This also served as my introduction into Community Based Research. I never knew the implications that this type of research had for a community in need, and how it could not prevail without aid from volunteers. This is the support that the health fellows provided this year, and the eye opening experience that being a Partner for Change has given me.

The Importance of Gaining Trust

Harlem is a thriving neighborhood that is booming with knowledge, community outreach programs, schools, and medical facilities, but without people to take advantage of these resources, they cannot do the jobs that they were put in place to do. Harlem is an extremely tight-knit community where trust of outside individuals is not granted easily and must be earned. Therefore, residents oftentimes do not use the resources that are at their disposal, as an outsider would imagine. Without gaining its trust, it is impossible to change the Harlem community’s attitude and eventually its beliefs about health. This is the obstacle that Community Based Research must overcome if it is to change the attitudes and eventually beliefs of the Harlem community.

From my interactions with the Harlem community I have come to see a wealth of knowledge regarding health, but it will be an extremely long road before Harlem residents are able to internalize, believe, and act on outsider health recommendations. It is not necessarily education that residents need, but familiarity and trust. Harlem residents need to be able to trust the information they are receiving and be given options that will reasonably work with their current lifestyles, so they can comfortably transition to healthier habits.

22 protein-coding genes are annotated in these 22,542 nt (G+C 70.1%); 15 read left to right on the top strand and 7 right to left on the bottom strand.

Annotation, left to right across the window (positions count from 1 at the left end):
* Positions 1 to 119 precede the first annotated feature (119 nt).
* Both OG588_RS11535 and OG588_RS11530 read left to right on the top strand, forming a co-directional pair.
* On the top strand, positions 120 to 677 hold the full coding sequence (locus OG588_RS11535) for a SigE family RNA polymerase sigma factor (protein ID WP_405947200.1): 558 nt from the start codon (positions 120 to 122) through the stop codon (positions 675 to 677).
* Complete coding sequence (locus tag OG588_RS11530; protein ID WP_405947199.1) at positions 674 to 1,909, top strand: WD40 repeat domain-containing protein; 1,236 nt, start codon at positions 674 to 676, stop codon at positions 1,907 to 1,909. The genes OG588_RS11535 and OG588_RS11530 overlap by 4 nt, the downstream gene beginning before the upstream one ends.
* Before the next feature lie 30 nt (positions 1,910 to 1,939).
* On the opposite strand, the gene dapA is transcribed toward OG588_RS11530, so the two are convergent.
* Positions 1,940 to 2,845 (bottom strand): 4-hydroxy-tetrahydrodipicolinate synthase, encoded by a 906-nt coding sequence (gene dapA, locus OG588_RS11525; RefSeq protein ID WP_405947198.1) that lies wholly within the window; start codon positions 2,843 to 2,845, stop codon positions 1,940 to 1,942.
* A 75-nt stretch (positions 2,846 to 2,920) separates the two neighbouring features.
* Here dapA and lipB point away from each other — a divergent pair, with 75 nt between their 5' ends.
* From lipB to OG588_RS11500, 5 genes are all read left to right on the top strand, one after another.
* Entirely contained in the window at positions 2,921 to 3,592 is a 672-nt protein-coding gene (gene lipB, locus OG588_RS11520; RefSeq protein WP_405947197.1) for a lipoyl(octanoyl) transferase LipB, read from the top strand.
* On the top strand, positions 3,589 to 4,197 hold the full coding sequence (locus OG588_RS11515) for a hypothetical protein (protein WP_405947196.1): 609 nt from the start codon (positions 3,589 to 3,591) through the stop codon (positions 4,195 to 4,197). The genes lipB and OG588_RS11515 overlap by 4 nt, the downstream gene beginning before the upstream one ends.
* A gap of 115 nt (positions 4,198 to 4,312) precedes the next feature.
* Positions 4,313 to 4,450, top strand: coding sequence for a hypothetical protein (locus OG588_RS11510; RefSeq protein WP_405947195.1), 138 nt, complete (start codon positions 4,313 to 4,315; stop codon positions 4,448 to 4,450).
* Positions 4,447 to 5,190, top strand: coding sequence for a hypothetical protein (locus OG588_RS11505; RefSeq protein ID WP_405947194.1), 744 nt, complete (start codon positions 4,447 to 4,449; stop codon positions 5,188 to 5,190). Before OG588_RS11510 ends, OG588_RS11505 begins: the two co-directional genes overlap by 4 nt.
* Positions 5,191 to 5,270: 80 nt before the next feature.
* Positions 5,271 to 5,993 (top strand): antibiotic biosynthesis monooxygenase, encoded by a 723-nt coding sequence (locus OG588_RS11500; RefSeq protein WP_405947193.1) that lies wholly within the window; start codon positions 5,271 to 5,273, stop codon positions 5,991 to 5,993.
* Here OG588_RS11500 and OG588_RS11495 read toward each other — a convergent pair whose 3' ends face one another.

colin powell center partners change service

Without cooperation between the Harlem community and outsiders, Harlem’s current health crisis will continue to grow.  We must begin a collective effort to use Harlem’s assets to our advantage, educate, to alter attitudes and eventually beliefs.  For example, Harlem has the most medical resources in all of New York City, many children’s organizations such as the Boys and Girls Club, and many community gardens open to the public.

Working for a Healthier Future

By working to change Harlemites’ beliefs towards their health, we can be sure that in future generations, Harlem’s health crisis will cease to exist.  Outsiders need to be patient and work to understand the complexities of Harlem in order to officially integrate themselves into the community.  Harlem residents have the knowledge and motivation to recreate a healthy society. – Rebecca Moore

Rebecca Moore is a former Partners for Change health care fellow. Read more about her and our other contributing authors here.

How do you feel about the role of outsiders in improving communities? Let us know in the comments, via Twitter and on Facebook!

Soda Bad, Pot Okay? Pondering New York’s New Legal Paradigm


In New York City, buying a 24 ounce soda was fine a month ago. Openly possessing marijuana was not. Since then, a lot has changed. Mayor Michael Bloombergunveiled a plan to ban the sale of sugary drinkers larger than 16 ounces; Governor Andrew Cuomo has proposed a bill, with Bloomberg’s support, to reduce the charge for open possession of up to 25 grams of marijuana from a misdemeanor to a violation.